The interferometer signal from the detector represents the autocorrelation of the collected radiation originating from the sample at a depth corresponding to the optical delay introduced by the longitudinal scanning of the one or both of the optical path reflectors. The computer performs suitable signal processing to transform the time-varying interferometric signal output of the detector into an image signal representing the re-emitted radiation from the sample depths corresponding to the optical delay scanning. The processor may, for example process the interferometric signal by applying a general convolution. It can be described in the simplified manner as follows. The signal for each delay is the value of the integral over the longitudinal axis coordinate of the product of the three terms: coherence function of the source, the re-emitted wave from the sample, and the same re-emitted wave offset by the optical delay. In the first approximation the coherence function can be considered as a delta function since the light has a short coherence length. Thus, in the first approximation, the interferometric signal is the integral of the product of the re-emitted wave multiplied on itself offset by the optical delay. Changing the delay and measuring the interferometric signal make the interferometic signal a function of the delay, i.e. the integral becomes the convolution of re-emitted wave over the delay. Applying the convolution theorem, the re-emitted signal as a function of depth (the longitudinal axis coordinate) is extracted from the above integral. This may be done, for example, by applying a Fourier transform to the convolution integral, then taking a square root of this transform and then applying a reciprocal Fourier transform of the latter, getting the amplitude of the re-emitted wave as a function of the sample depth along the longitudinal axis. The value of the intensity of the re-emitted light as a function of depth will be the square of this amplitude.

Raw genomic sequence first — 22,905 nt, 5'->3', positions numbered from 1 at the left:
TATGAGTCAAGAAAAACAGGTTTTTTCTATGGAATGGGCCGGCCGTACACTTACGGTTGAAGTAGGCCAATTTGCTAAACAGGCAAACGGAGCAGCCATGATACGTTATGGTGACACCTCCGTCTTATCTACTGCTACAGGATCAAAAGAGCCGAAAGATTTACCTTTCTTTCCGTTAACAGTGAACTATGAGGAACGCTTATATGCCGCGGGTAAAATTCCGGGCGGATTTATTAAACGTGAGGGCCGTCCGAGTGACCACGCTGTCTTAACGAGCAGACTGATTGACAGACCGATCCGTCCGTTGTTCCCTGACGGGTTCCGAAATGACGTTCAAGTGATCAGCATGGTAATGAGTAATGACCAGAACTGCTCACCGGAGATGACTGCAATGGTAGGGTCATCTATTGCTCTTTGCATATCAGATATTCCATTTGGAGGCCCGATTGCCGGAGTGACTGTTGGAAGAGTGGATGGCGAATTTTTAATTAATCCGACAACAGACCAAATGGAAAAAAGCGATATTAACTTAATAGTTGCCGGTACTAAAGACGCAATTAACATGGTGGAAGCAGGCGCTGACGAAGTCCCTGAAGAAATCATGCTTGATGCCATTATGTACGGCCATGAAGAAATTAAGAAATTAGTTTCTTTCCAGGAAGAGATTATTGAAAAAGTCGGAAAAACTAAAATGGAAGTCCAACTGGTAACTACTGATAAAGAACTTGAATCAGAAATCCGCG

After that the processing electronics creates an image of sample structure along the longitudinal axis. One additional advantage of this method is that the correlation function will also measure degree of disorganization of the sample. By utilizing this function we can extract not only the distribution of scattering (i.e. the distribution of the refractive indexes) (which could also be provided by the prior art), but also the structure (i.e. the organization or disorganization) of the tissue in any particular location.